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Every President’s Executive Orders In One Chart

President Obama is due to announce an executive action Thursday, one that will change the legal status of millions of immigrants and is likely to be remembered as a major effort to change the country’s immigration system. The action would reportedly allow up to 4 million undocumented immigrants legal work status, and an additional 1 million protection from deportation. It would be one of the most wide-reaching executive actions in history.

That has made Republicans furious. The New York Times has a good roundup of the reaction, including quotes from Sens. John Cornyn (“I believe his unilateral action, which is unconstitutional and illegal, will deeply harm our prospects for immigration reform”) and Tom Coburn (“The country’s going to go nuts, because they’re going to see it as a move outside the authority of the president, and it’s going to be a very serious situation”). The spokesman for House Speaker John Boehner has called the president “Emperor Obama,” implying that the executive action is an unlawful decree, and Sen. Ted Cruz said on Fox News that “the president is behaving in an unprecedented way.”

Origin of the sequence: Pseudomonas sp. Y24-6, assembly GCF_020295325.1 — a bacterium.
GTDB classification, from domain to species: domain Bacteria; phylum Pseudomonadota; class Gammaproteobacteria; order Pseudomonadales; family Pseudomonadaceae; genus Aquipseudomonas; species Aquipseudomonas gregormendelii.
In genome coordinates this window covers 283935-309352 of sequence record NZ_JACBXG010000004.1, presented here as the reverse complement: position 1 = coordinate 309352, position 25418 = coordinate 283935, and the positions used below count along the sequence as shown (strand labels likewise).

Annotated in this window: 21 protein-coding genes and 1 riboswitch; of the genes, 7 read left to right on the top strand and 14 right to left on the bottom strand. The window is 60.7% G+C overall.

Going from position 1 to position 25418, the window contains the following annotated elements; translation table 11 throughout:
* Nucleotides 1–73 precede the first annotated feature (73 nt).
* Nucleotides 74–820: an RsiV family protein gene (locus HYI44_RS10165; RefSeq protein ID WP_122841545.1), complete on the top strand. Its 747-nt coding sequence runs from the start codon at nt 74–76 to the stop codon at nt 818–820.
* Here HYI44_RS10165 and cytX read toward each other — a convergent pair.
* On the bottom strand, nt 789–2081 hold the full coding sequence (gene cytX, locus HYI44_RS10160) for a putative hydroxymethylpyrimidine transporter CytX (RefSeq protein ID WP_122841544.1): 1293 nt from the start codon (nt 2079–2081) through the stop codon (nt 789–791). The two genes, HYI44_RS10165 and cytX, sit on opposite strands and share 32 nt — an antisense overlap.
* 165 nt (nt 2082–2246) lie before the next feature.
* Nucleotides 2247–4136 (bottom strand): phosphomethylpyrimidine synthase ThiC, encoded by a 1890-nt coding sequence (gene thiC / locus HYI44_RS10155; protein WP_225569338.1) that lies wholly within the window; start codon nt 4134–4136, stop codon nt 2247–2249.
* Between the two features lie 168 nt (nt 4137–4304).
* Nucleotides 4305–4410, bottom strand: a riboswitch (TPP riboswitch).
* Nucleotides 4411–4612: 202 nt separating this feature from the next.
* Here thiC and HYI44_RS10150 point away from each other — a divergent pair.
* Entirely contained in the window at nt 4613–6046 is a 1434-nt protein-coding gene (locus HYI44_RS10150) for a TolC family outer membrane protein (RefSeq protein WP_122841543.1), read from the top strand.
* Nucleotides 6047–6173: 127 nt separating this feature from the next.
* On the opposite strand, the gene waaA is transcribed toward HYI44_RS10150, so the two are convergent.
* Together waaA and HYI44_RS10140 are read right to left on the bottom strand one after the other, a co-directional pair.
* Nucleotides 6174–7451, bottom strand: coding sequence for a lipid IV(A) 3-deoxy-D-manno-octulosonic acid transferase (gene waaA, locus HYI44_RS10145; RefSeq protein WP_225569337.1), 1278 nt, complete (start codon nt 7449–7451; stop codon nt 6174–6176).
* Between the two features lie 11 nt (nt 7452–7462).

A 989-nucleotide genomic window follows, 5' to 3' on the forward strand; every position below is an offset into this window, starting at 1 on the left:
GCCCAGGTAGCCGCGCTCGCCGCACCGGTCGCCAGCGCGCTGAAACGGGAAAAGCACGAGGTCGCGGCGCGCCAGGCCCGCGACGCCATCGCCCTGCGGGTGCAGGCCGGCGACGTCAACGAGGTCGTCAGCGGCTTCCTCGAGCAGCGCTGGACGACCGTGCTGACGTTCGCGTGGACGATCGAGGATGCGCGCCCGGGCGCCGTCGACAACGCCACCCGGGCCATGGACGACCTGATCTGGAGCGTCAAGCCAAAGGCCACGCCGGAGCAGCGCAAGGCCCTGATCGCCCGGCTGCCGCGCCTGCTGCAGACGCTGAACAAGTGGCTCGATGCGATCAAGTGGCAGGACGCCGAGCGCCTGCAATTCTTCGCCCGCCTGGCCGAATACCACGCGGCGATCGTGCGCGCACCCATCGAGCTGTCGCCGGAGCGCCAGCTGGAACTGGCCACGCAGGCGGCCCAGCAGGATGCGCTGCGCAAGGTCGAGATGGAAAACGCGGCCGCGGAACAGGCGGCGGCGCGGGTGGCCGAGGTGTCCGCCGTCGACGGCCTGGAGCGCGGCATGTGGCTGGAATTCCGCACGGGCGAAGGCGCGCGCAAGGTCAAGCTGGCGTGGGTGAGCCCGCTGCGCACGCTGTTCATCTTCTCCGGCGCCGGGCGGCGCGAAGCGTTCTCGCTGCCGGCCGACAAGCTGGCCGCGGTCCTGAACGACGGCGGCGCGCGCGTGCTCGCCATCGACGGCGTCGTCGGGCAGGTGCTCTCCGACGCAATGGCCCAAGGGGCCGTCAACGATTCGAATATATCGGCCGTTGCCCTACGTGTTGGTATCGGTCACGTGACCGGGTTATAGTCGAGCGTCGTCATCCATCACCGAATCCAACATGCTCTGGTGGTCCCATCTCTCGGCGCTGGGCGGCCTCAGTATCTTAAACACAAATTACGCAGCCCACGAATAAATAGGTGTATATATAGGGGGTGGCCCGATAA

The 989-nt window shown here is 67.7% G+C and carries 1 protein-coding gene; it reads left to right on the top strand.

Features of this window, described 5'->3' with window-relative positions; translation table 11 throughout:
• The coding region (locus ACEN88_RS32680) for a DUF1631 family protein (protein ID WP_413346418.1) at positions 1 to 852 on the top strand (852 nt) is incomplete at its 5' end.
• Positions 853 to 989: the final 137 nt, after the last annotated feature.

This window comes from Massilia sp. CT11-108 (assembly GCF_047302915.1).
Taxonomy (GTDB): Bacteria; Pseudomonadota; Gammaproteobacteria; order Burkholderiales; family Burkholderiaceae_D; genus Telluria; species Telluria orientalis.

If it’s unprecedented, it’s because of the scope of the executive action, not the executive action itself. For decades, executive orders have been a fairly common tool for U.S. presidents. We looked at data from the American Presidency Project and found that the use of executive orders peaked in the era of the New Deal (FDR set the record) and has been on the decline since. In the past 100 years, Democrats have used them more than Republicans. Here’s every president’s tally per year that he served in office.


Of the executive orders since 1956 that addressed immigration, the most wide-reaching was President George H.W. Bush’s Family Fairness plan. As Danny Vinik said at the New Republic, conservatives are noting that Bush’s action expanded upon congressional intent, but Obama’s would be in defiance of it.

CORRECTION (Nov. 21, 10:37 a.m.): A headline on an earlier version of this story incorrectly stated that the chart showed every executive action by president, when in fact it shows every executive order.

Dhrumil Mehta was a database journalist at FiveThirtyEight.